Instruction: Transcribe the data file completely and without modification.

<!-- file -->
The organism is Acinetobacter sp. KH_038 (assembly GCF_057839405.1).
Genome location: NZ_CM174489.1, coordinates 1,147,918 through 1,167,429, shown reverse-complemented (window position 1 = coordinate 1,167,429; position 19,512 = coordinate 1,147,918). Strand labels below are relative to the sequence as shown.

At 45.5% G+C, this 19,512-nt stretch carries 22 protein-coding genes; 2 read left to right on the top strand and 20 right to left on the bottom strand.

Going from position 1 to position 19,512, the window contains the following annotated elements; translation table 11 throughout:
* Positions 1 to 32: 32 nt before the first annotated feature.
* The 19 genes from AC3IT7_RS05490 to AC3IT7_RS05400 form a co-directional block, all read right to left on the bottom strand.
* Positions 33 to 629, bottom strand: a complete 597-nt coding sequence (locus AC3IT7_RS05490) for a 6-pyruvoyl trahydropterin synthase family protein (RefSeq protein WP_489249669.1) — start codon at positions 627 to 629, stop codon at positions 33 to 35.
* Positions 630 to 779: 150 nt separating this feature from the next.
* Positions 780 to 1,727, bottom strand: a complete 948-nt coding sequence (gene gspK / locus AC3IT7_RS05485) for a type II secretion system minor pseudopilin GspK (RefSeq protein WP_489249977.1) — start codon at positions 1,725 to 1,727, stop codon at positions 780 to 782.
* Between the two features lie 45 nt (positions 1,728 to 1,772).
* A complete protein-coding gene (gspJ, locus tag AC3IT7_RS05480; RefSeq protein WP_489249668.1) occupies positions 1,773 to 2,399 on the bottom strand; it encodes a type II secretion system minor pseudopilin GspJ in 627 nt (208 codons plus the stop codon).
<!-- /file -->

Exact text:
The organism is Acinetobacter sp. KH_038 (assembly GCF_057839405.1).
Genome location: NZ_CM174489.1, coordinates 1,147,918 through 1,167,429, shown reverse-complemented (window position 1 = coordinate 1,167,429; position 19,512 = coordinate 1,147,918). Strand labels below are relative to the sequence as shown.

At 45.5% G+C, this 19,512-nt stretch carries 22 protein-coding genes; 2 read left to right on the top strand and 20 right to left on the bottom strand.

Going from position 1 to position 19,512, the window contains the following annotated elements; translation table 11 throughout:
* Positions 1 to 32: 32 nt before the first annotated feature.
* The 19 genes from AC3IT7_RS05490 to AC3IT7_RS05400 form a co-directional block, all read right to left on the bottom strand.
* Positions 33 to 629, bottom strand: a complete 597-nt coding sequence (locus AC3IT7_RS05490) for a 6-pyruvoyl trahydropterin synthase family protein (RefSeq protein WP_489249669.1) — start codon at positions 627 to 629, stop codon at positions 33 to 35.
* Positions 630 to 779: 150 nt separating this feature from the next.
* Positions 780 to 1,727, bottom strand: a complete 948-nt coding sequence (gene gspK / locus AC3IT7_RS05485) for a type II secretion system minor pseudopilin GspK (RefSeq protein WP_489249977.1) — start codon at positions 1,725 to 1,727, stop codon at positions 780 to 782.
* Between the two features lie 45 nt (positions 1,728 to 1,772).
* A complete protein-coding gene (gspJ, locus tag AC3IT7_RS05480; RefSeq protein WP_489249668.1) occupies positions 1,773 to 2,399 on the bottom strand; it encodes a type II secretion system minor pseudopilin GspJ in 627 nt (208 codons plus the stop codon).